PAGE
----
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Bound

Review

Bound

Donna Jo Napoli's well-written, elaborate retellings of classic stories have reinvented those fairy tales for new, more sophisticated audiences. With her new novel, BOUND, Napoli continues her tradition by placing the Cinderella story in a specific time and place: the seventeenth-century Ming Dynasty in northern China. By doing so, Napoli is able to combine actual history with fairy tale elements to create a rich and emotionally complex novel.

After Xing Xing's beloved father dies, she is left to the custody of his second wife, her cruel stepmother. Stepmother has just one goal: to help her only daughter Wei Ping marry well. Although Wei Ping is already fifteen years old, Stepmother decides to bind her feet, a process that was usually begun in early childhood. Stepmother is convinced that this horrific process, which her late husband frowned upon, will make Wei Ping more attractive to potential suitors. Instead, it gives the girl debilitating pain and a life-threatening infection.

While her stepsister heals, Xing Xing becomes the family servant, dressed in rags and only secretly practicing the "three perfections" --- painting, poetry, and calligraphy --- which her father had valued and helped cultivate in her. Xing Xing loves to learn, but adults in her society discourage it, saying that "lack of talent in a woman is a virtue." As Xing Xing attempts to practice her art and evade her evil Stepmother, she finds solace from an unexpected source --- a giant fish who may be the spirit of her late mother.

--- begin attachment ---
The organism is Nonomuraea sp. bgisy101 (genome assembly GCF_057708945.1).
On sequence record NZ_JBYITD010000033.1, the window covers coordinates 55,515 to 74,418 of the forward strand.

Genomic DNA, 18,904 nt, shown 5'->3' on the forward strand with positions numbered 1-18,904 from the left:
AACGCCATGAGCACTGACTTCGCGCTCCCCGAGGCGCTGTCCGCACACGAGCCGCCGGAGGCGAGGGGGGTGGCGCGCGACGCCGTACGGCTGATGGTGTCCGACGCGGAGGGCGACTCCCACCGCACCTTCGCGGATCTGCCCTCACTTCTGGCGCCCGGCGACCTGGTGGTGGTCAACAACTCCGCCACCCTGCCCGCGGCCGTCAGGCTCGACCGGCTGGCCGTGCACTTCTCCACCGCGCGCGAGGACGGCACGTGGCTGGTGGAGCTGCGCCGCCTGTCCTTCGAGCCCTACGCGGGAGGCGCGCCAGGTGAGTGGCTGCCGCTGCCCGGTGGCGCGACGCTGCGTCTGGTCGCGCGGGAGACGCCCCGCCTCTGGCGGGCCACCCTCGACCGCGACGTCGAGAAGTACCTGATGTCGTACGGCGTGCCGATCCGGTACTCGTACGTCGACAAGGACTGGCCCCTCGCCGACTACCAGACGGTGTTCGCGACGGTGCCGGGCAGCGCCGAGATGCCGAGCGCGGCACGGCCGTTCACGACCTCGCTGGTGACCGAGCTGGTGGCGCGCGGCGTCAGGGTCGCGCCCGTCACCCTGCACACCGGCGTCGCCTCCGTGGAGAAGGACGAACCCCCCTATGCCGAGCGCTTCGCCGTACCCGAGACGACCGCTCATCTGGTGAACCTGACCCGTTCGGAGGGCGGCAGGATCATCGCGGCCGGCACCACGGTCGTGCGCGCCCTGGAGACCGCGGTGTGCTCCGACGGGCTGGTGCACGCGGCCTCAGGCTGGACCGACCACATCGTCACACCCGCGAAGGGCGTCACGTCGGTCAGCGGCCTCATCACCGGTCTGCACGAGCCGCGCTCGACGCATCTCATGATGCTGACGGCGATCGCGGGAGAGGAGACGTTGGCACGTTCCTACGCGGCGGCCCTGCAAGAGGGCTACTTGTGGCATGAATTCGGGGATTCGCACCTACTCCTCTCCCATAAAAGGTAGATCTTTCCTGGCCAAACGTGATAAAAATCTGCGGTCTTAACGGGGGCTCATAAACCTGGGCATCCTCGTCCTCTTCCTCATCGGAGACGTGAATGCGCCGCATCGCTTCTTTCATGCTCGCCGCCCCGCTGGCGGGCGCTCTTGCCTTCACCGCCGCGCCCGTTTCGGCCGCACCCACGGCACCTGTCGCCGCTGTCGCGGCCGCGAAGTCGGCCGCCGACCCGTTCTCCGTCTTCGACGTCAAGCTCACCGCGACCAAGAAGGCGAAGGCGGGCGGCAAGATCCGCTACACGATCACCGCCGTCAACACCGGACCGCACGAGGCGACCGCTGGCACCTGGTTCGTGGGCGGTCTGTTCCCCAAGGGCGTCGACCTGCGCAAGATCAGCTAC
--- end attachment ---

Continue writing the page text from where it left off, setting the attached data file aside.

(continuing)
Napoli's story bears a general resemblance both to traditional Western Cinderella stories and to the much older Chinese Cinderella tales. By placing her story in a specific time and place, Napoli also introduces historical details and themes about the value of women, which add depth to the tale. All the familiar elements are here: the cruel stepmother, the stepsister (who here is not really evil, just needy), the fancy dress, the lost shoe, and the prince. What may be surprising is why Xing Xing seeks to marry the prince --- rather than romance, prestige, or the love of fine things, Xing Xing seeks a royal marriage because it may be her only chance to grow into a strong, accomplished, and independent woman.

Reviewed by Norah Piehl on November 2, 2004

Bound
by Donna Jo Napoli

  • Publication Date: November 2, 2004
  • Genres: Fiction
  • Hardcover: 192 pages
  • Publisher: Atheneum Books for Young Readers
  • ISBN-10: 0689861753
  • ISBN-13: 9780689861758